The Peltzman Effect

The Basic Idea

Do safety measures actually reduce risk? While safety measures themselves can certainly help to lower risk, the Peltzman Effect suggests that when safety measures are implemented, people actually tend to increase their risky behaviors. Why does this happen? According to the Peltzman Effect, when safety measures are implemented, people’s perception of risk decreases, and so people may feel that they can now afford to make riskier decisions. As a result, the phenomenon predicts that mandatory safety measures actually experience a lower benefit than we would expect, because the safety benefits brought about by these measures are offset to some extent by increases in risky behavior.1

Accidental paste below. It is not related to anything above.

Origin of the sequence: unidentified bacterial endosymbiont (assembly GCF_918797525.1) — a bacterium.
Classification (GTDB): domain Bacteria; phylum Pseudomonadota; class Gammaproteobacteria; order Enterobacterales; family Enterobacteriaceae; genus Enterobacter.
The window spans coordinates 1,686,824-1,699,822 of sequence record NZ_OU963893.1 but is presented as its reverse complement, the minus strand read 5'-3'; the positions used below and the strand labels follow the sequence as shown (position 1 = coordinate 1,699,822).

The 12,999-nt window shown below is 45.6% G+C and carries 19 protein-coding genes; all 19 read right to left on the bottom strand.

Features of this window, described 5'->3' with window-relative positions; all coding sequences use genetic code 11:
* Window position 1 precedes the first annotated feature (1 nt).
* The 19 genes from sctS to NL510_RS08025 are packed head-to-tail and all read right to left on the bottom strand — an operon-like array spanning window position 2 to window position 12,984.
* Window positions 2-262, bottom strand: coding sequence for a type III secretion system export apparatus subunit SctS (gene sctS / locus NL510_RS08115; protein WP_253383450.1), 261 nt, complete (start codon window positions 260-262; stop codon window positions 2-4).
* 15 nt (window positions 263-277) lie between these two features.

Although the Peltzman Effect has now been applied to a wide range of domains such as extreme sports, health-related behaviors, and financial investments, it was initially first studied with regards to automobile safety, after new automobile safety measures had been introduced in the late 1960’s. It was found that although these new safety measures reduced the risk of death if an accident occured, there was actually no decrease in automobile death rates, because the safety benefits had been offset by an increase in the number of accidents taking place. In fact, Peltzman concluded that while these safety measures increased safety for vehicle occupants, they led to increased deaths for bystanders such as pedestrians or other drivers on the road. Based on the Peltzman Effect, this was because drivers believed that there was a lower risk, so they were more likely to drive recklessly, which ultimately cancelled out the benefits from the safety measures.1